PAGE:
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NCTE Position Statement

Resolution on Challenging Current Education Policy and Affirming Literacy Educators’ Expertise - Previous Revision

2011 Annual Business Meeting in Chicago, Illinois

Background

The National Council of Teachers of English has a long history of taking strong positions on the best practices in the teaching of literacy. It has a long history as well of voicing its opposition and proposing alternatives to educational reform based primarily on so-called “standards” of performance as measured by high-stakes testing. That approach has become the de facto law of the land as both state and federal government have pressured school districts and teachers to submit to accountability measures based on a narrow range of criteria.

In particular, the “standards” approach fails to include myriad conditions of education, including the gap between rich and poor, public support for education, and the day-to-day conditions of teaching. From the Reagan administration through the Bush, Clinton, and Bush administrations, key elements of educational reform have been ignored.

The consequences of the standards-and-tests approach have been exacerbated by the policies of No Child Left Behind and Race to the Top. These policies run counter to the great body of NCTE position statements and have been further reinforced by the actions of the National Governors’ Association and Council of Chief State School Officers, who devalued teachers’ wisdom while proceeding with undifferentiated descriptions of what all students should know and be able to do.

The 2009 Standards for the Assessment of Reading and Writing, states, “Quality assessment is a process of inquiry. It requires gathering information and setting conditions so that the classroom, school, and community become centers of inquiry where students, teachers, and other stakeholders can examine their learning?individually and collaboratively?and find ways to improve their practice.”  Be it therefore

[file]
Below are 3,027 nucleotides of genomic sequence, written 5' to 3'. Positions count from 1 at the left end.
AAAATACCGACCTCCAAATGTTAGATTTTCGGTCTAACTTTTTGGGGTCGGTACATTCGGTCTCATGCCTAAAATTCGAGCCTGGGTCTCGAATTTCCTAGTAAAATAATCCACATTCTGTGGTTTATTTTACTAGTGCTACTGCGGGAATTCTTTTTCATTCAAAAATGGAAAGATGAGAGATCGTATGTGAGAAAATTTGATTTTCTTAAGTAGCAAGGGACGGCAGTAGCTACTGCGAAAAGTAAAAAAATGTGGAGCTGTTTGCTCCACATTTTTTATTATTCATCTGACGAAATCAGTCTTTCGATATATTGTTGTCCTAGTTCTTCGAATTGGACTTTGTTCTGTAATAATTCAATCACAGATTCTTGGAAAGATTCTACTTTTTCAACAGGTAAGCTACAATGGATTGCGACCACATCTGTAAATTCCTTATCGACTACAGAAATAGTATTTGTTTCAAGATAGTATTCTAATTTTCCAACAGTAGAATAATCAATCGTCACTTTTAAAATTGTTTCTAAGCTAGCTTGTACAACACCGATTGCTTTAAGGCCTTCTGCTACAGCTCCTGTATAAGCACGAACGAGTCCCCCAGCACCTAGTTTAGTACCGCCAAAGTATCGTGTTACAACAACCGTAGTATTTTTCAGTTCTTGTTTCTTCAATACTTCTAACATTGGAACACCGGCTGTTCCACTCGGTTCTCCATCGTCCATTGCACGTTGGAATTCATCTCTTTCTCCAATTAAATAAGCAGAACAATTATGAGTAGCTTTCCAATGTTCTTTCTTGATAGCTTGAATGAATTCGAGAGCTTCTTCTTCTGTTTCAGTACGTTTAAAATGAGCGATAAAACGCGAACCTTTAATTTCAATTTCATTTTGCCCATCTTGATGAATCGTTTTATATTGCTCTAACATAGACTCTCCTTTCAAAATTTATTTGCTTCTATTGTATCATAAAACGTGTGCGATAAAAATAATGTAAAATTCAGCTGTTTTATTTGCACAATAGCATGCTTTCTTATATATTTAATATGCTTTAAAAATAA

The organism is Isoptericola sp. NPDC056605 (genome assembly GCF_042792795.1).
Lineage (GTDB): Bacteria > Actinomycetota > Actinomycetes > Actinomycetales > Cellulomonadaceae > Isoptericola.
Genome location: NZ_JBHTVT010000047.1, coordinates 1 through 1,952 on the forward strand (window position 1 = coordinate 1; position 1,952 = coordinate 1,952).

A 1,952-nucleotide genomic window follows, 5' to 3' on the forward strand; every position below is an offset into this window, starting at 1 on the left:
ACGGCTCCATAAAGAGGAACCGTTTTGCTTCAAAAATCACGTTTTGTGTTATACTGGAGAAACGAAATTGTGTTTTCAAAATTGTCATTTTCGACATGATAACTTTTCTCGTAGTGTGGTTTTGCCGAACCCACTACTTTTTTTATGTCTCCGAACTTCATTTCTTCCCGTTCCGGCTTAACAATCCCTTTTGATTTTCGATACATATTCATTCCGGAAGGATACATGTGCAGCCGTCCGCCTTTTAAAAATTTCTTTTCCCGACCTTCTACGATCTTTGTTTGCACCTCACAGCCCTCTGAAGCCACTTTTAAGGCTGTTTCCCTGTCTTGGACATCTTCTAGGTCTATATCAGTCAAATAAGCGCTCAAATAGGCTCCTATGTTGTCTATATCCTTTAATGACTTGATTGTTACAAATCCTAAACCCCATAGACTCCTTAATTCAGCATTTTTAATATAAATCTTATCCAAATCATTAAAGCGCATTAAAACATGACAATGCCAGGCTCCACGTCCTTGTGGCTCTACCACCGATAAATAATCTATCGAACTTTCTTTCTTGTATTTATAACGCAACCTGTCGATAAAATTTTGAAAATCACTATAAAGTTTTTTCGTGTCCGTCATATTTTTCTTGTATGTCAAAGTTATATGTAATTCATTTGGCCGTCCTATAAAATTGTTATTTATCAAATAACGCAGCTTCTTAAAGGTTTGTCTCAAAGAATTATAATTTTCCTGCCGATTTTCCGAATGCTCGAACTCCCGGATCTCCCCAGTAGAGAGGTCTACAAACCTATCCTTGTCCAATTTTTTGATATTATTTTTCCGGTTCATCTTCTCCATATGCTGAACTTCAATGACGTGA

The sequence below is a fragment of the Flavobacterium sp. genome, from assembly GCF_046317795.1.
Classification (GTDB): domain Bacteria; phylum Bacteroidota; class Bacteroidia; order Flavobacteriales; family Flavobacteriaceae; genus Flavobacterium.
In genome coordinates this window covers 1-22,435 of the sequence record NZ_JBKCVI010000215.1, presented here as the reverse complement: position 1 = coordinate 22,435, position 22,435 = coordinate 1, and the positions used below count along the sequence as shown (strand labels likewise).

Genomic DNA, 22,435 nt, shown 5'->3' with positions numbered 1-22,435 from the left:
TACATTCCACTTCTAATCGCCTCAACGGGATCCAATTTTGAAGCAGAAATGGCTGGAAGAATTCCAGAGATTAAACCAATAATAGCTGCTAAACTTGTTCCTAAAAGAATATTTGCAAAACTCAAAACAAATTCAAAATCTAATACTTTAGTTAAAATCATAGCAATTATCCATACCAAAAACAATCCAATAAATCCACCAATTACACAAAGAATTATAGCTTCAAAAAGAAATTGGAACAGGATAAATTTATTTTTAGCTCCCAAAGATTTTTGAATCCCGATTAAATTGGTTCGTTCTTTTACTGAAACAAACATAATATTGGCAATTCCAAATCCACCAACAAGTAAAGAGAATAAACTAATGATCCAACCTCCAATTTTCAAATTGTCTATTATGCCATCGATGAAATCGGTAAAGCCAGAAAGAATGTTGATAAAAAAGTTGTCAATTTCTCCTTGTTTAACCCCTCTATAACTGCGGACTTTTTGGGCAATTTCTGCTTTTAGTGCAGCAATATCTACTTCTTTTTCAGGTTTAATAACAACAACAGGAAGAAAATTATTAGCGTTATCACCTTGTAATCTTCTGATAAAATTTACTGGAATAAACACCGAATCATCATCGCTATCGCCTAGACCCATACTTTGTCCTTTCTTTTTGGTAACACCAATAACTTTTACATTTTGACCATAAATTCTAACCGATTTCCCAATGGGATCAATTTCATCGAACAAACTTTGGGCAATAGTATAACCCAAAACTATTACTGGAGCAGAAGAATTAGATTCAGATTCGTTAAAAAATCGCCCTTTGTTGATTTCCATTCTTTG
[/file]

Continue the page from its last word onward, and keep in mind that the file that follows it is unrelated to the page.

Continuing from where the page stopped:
Resolution

RESOLVED, that the National Council of Teachers of English call upon the Obama administration, the National Governors’ Association, and the Council for Chief State School Officers to support policies that

  • end high-stakes testing and the evaluation of teachers and schools based on students’ test scores;
  • support ongoing classroom-based assessments consistent with the NCTE/IRA 2009 Standards for the Assessment of Reading and Writing;
  • evaluate teachers based on comprehensive measures of effectiveness, such as observations of instruction, teacher portfolios, parent response, and increases in achievement as evidenced by curriculum-based authentic assessments;
  • promote school/home/community partnerships by valuing the voices of all stakeholders who take part in the education of children;
  • support curriculum that develops every student’s intellectual, creative, and physical potential; and
  • provide equitable funding for all schools.
 
Be it further resolved that NCTE
 
  • publicly voice its critique of and opposition to educational reform policies that mandate standards, curriculum, and means of student assessments that adversely affect social and educational equity;
  • reaffirm its commitment to supporting all literacy educators so that pedagogical and subject matter knowledge, as well as an understanding of the school community and students, are primary influences in school and district plans to advance literacy learning; and
  • work assiduously to make the wisdom of NCTE members with deep knowledge of effective teaching and assessment practices influential at every stage of curricula, assessment, and standards development.

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